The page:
Energy pyramids represent the amount of available energy on each trophic level of the food chain.
The light energy used in photosynthesis is transformed into chemical energy.
An upper trophic level always has less available energy than lower trophic levels. This is because on each trophic level, only a fraction of the organic material of the level below is incorporated into the consumers (into their bodies). The other part is eliminated as waste or is used by the metabolism as energy source. Therefore, it is never possible to have energy pyramids with an inverted shape, that is, with the tip on the bottom and the base on the top. It is also not possible to have upper trophic levels with a variable dimension larger than inferior ones. In every energy pyramid, from the base to the top, the size of the variable dimension decreases.
The gross primary production of an ecosystem, or GPP, is the quantity of organic material found in a given area at a given period.
Since only autotrophs produce organic material and photosynthesis is the main production process, GPP is a result of photosynthesis.
Mainly water and light, but also mineral salts, temperature and carbon dioxide are factors that interfere with gross primary productivity.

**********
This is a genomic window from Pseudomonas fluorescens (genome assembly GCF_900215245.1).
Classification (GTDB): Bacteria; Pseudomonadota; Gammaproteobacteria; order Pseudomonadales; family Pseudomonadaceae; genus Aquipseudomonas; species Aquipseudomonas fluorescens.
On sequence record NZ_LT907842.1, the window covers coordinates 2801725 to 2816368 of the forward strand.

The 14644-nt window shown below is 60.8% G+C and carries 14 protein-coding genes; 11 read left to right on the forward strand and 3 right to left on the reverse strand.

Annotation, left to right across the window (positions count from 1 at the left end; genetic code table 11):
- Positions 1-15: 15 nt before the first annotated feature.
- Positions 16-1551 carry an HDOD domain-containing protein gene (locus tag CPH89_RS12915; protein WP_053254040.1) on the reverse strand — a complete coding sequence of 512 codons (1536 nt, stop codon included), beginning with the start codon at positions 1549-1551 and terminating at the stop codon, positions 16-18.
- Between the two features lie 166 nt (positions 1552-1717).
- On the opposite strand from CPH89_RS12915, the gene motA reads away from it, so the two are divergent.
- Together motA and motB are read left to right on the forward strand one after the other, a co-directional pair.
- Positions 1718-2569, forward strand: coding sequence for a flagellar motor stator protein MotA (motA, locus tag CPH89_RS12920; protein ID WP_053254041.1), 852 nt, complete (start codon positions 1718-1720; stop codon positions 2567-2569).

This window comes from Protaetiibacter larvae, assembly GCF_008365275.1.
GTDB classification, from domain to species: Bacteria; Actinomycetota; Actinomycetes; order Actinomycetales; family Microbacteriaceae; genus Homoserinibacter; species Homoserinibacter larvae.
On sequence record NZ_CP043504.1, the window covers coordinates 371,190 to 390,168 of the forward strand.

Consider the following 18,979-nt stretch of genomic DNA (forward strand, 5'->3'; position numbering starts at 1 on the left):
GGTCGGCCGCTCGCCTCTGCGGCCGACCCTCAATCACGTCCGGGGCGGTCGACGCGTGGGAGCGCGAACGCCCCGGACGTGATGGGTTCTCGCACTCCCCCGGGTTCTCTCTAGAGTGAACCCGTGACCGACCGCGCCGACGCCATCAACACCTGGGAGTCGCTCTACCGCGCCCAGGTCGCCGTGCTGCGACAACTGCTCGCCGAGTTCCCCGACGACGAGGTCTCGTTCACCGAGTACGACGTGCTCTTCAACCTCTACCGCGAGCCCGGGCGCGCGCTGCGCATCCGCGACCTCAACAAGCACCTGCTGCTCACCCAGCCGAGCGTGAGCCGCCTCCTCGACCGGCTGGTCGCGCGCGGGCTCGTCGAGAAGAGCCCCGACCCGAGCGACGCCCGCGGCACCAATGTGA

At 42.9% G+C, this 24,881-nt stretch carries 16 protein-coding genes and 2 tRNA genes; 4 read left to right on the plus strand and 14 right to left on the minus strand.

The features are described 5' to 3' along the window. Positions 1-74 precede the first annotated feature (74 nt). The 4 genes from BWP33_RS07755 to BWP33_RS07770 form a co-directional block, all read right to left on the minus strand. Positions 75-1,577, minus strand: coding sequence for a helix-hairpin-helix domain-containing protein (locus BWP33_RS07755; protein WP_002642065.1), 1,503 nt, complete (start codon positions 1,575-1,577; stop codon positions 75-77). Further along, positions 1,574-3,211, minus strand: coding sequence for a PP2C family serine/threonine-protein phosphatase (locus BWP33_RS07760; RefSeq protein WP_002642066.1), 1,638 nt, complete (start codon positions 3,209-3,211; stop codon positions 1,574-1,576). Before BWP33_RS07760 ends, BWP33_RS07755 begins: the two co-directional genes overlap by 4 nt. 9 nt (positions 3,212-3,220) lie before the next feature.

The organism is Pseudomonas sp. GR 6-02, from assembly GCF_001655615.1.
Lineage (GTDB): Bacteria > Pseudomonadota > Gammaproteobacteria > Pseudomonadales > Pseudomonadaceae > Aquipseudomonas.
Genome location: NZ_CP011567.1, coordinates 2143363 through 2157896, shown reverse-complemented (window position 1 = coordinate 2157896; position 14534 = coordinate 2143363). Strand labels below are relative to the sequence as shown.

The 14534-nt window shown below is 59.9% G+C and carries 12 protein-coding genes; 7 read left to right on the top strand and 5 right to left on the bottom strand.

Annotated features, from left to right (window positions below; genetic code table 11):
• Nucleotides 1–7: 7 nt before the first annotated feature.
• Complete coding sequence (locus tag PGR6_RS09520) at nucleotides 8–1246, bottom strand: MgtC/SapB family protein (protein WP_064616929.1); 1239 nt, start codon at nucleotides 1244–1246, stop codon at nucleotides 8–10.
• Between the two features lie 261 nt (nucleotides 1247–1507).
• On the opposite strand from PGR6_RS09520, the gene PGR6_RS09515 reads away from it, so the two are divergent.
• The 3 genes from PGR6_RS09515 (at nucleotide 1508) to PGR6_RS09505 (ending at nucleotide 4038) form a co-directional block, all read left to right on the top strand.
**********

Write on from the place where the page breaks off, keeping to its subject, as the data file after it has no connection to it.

Part of the organic material synthesized by producers is consumed as an energy source for the metabolism of producers. The other part is incorporated (into its body) and becomes available to heterotrophic organisms in the ecosystem. On each following trophic level, part of the organic material is used in the metabolism of the individuals on the level, the other part is eliminated as waste and only a fraction is incorporated and becomes available as food for the following level.
Net primary production is the gross primary productivity minus the organic material consumed as an energy source in the metabolism of producers: NPP = GPP – (organic material spent in aerobic respiration). It represents the organic material available on the first trophic level.
The base of energy pyramids must show NPP and not GPP, since the idea of these pyramids is to show the available energy on each trophic level of the food chain.
Now that you have finished studying Food Chain and Trophic Pyramids, these are your options:
Give access to Biology Q&As to someone you like. Click here.